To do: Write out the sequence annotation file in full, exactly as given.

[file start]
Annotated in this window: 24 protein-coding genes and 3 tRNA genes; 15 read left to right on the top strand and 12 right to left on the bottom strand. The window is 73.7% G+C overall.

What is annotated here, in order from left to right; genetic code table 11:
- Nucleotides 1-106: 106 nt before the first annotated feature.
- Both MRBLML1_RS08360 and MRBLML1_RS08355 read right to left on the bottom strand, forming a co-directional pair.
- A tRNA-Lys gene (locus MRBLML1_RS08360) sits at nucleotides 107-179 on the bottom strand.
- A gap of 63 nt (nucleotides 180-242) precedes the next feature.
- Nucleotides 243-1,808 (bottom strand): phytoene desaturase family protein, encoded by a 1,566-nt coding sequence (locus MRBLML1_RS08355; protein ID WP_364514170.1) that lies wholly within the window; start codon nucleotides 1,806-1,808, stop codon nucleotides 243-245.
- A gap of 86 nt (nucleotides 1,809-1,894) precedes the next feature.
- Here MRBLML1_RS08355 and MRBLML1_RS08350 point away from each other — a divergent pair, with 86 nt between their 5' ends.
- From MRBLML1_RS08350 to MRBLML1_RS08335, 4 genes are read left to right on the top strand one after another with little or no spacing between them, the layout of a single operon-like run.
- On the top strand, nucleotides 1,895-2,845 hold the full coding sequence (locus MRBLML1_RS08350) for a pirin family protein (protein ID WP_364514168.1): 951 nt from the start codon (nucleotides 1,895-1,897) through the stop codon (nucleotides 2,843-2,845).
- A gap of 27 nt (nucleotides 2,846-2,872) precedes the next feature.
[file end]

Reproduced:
Annotated in this window: 24 protein-coding genes and 3 tRNA genes; 15 read left to right on the top strand and 12 right to left on the bottom strand. The window is 73.7% G+C overall.

What is annotated here, in order from left to right; genetic code table 11:
- Nucleotides 1-106: 106 nt before the first annotated feature.
- Both MRBLML1_RS08360 and MRBLML1_RS08355 read right to left on the bottom strand, forming a co-directional pair.
- A tRNA-Lys gene (locus MRBLML1_RS08360) sits at nucleotides 107-179 on the bottom strand.
- A gap of 63 nt (nucleotides 180-242) precedes the next feature.
- Nucleotides 243-1,808 (bottom strand): phytoene desaturase family protein, encoded by a 1,566-nt coding sequence (locus MRBLML1_RS08355; protein ID WP_364514170.1) that lies wholly within the window; start codon nucleotides 1,806-1,808, stop codon nucleotides 243-245.
- A gap of 86 nt (nucleotides 1,809-1,894) precedes the next feature.
- Here MRBLML1_RS08355 and MRBLML1_RS08350 point away from each other — a divergent pair, with 86 nt between their 5' ends.
- From MRBLML1_RS08350 to MRBLML1_RS08335, 4 genes are read left to right on the top strand one after another with little or no spacing between them, the layout of a single operon-like run.
- On the top strand, nucleotides 1,895-2,845 hold the full coding sequence (locus MRBLML1_RS08350) for a pirin family protein (protein ID WP_364514168.1): 951 nt from the start codon (nucleotides 1,895-1,897) through the stop codon (nucleotides 2,843-2,845).
- A gap of 27 nt (nucleotides 2,846-2,872) precedes the next feature.